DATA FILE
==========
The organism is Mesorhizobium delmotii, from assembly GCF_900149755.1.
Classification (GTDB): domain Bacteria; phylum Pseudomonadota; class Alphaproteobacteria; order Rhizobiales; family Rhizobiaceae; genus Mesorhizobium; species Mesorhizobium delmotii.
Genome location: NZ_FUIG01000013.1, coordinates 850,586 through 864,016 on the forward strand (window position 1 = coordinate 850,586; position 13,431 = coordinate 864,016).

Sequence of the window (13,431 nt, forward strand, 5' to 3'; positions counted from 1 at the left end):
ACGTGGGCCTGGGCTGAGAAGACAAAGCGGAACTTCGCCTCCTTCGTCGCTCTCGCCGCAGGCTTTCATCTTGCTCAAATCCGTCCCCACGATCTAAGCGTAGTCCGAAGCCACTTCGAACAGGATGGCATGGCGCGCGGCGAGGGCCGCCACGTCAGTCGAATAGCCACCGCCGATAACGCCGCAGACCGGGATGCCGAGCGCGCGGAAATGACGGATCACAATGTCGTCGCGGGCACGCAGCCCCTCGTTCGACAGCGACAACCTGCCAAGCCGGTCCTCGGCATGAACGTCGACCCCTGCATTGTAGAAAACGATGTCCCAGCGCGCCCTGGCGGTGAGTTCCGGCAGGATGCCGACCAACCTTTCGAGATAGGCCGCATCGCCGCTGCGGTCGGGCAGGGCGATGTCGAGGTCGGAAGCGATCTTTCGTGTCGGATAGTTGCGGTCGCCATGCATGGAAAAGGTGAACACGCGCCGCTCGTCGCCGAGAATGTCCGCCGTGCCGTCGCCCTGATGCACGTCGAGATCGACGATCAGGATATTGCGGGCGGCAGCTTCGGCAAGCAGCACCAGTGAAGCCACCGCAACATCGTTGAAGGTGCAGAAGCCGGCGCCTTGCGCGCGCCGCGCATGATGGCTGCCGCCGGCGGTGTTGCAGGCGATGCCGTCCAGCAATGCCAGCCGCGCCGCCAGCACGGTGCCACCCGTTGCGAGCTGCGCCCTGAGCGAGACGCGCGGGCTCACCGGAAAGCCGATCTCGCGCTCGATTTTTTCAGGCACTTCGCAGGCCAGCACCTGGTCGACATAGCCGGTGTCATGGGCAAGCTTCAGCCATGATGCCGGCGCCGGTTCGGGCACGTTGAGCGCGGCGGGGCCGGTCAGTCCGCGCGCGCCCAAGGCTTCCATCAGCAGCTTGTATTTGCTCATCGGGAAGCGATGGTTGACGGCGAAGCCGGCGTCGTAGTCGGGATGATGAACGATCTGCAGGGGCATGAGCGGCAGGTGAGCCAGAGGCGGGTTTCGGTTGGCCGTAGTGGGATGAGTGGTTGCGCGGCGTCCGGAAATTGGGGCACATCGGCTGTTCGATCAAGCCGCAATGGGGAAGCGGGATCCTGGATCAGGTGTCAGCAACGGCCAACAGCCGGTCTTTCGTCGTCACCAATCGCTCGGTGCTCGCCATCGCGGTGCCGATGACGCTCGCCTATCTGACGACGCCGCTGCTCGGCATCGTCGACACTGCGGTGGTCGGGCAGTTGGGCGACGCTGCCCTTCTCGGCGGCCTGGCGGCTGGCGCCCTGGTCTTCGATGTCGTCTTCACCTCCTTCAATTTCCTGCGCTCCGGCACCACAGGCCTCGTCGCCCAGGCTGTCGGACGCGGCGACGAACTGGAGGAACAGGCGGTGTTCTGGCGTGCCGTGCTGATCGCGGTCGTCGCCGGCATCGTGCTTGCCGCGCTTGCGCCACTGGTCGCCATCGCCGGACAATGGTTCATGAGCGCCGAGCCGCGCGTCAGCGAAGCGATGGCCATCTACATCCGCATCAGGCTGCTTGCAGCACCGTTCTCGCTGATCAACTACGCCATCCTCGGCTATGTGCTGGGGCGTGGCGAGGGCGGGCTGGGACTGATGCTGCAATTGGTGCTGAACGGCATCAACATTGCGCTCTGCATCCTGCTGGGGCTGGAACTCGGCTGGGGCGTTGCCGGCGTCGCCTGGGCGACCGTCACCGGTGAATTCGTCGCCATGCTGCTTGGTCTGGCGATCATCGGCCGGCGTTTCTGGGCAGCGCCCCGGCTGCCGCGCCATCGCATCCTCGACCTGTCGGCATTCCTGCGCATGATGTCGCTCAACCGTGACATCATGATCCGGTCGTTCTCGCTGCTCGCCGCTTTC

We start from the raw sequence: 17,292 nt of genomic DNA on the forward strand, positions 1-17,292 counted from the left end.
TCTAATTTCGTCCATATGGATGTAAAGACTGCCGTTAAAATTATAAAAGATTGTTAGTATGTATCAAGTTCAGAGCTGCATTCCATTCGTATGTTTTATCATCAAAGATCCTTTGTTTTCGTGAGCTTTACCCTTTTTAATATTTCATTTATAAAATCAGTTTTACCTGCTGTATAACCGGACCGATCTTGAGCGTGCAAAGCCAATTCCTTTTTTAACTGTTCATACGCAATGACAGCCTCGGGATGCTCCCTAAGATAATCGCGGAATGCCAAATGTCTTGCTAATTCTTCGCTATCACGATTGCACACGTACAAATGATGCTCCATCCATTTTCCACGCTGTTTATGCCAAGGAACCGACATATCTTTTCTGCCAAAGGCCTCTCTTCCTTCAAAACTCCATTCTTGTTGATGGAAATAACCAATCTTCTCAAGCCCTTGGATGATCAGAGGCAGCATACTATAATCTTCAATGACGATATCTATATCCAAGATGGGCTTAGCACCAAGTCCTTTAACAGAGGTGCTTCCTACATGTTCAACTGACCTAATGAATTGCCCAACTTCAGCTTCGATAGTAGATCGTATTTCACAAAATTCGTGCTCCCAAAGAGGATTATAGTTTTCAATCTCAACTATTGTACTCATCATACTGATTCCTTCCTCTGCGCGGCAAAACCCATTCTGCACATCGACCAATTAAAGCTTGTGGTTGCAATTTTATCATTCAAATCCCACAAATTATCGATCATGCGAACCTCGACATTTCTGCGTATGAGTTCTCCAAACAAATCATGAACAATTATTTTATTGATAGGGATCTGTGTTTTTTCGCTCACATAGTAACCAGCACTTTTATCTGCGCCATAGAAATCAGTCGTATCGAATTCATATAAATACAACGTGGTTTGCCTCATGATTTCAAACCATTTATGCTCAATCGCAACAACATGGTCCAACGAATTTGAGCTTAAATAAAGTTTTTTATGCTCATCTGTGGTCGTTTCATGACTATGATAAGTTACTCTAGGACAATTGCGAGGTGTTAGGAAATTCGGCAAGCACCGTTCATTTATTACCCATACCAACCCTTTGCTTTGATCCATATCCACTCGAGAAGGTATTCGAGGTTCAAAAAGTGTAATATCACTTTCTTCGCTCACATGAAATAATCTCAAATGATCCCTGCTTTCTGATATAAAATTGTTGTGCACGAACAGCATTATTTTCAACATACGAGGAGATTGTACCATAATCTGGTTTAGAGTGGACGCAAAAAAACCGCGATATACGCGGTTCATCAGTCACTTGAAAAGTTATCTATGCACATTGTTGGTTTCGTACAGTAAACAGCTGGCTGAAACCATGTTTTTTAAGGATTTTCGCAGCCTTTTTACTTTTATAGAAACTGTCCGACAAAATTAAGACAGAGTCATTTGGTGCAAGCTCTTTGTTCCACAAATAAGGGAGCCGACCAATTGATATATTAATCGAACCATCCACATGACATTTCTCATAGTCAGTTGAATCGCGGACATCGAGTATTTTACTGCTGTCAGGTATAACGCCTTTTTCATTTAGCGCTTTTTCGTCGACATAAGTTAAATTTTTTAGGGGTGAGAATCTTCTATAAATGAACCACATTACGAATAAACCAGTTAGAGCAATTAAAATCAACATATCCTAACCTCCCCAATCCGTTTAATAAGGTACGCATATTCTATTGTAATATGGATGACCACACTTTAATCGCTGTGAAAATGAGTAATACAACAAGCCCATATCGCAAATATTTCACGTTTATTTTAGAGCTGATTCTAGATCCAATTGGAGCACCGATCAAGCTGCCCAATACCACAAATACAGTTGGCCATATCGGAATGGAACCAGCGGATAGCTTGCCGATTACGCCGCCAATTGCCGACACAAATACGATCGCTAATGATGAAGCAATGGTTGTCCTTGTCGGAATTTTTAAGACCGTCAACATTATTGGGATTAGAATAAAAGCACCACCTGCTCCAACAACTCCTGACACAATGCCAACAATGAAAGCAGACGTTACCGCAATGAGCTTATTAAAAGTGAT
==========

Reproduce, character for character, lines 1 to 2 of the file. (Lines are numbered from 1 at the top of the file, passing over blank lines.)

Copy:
The organism is Mesorhizobium delmotii, from assembly GCF_900149755.1.
Classification (GTDB): domain Bacteria; phylum Pseudomonadota; class Alphaproteobacteria; order Rhizobiales; family Rhizobiaceae; genus Mesorhizobium; species Mesorhizobium delmotii.